written by Inner Fire Yoga teacher, Ken Kloes
What’s the big deal with taking a deep, controlled breath during yoga practice? Other than the obvious benefit of bringing oxygen into the lungs during inhale and eliminating carbon dioxide on exhale, the benefit is much more profound. Understanding some anatomy is key here. Your main breathing muscle is the diaphragm, which separates your lungs from abdominal organs. When you inhale this muscle flexes down into the belly expanding the lungs, filling them up with air. On exhale the diaphragm relaxes upwards squeezing the lungs and forcing air out, the deeper the breath, the bigger the movement of the diaphragm.
The other key component is the wanderer or Vagus nerve. The Vagus nerve is the longest cranial nerve. It contains both motor and sensory fibers. Because it passes from the brain through the neck and thorax to the abdomen, it has the widest distribution in the body. It is considered to be the main nerve of the parasympathetic nervous system. Basically the opposite of “fight or flight.” This is the mechanism for “rest and digest.” Better yet think of “calm and peaceful.”
The Vagus nerve passes through the same hole in the diaphragm as the esophagus. When the diaphragm moves up and down it is essentially massaging the nerve. This is why when you breathe deeply in a yoga pose, whether it be Warrior 3, Handstand or Seated Spinal Twist, you are directly stimulating your nervous system to calm down, lowering the stress level in your mind, body and spirit. Basically what makes a pose Yoga, and not simply a stretch or strengthening position, is breath control.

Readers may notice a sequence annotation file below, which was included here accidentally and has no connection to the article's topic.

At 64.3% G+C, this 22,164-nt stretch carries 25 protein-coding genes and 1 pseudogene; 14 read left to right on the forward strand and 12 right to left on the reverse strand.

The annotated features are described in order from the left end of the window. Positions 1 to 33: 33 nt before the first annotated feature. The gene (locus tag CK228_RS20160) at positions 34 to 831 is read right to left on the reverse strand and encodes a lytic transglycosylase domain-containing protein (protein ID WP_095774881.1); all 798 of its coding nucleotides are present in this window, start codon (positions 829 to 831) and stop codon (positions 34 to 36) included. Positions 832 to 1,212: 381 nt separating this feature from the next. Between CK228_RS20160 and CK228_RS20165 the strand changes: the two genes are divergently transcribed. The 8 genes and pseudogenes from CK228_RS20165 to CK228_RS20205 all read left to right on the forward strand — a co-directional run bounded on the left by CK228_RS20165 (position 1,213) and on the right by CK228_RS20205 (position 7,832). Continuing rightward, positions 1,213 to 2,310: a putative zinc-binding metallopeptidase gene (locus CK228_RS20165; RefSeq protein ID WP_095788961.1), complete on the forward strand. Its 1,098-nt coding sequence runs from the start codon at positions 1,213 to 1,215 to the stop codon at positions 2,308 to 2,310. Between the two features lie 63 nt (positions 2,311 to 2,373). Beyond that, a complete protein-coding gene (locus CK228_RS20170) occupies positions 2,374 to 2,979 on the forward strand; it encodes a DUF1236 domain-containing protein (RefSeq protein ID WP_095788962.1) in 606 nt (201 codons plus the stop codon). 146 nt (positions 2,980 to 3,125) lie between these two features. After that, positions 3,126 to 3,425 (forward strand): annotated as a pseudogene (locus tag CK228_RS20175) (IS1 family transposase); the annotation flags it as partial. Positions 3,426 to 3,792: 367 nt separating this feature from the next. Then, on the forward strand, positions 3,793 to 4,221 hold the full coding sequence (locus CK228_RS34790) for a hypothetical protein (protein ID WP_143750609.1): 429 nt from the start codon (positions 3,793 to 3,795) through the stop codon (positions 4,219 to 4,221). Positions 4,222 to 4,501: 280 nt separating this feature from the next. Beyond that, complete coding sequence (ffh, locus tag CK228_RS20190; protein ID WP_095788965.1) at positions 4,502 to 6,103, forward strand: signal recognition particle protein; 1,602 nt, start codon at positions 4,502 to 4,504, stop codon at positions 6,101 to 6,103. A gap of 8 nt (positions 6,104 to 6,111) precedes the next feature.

In essence, your inhale is bringing in oxygen, the most important element your body needs to function in order to sharpen focus and perception in the moment. Your exhale eliminates the body’s metabolic waste of carbon dioxide and is essentially an action of relaxation, think of a sigh. This happens because of the stimulation of the Vagus nerve.
Bottom line, to maximize the benefits of yoga, take a deep breath using the diaphragm to activate your parasympathetic nervous system and experience the beauty of a focused and stress-reducing practice supporting you on and off your mat.
Want to learn more about how the breath helps us live more peacefully? Check out Max Strom’s workshops and 3-day Breathe to Heal event starting this weekend!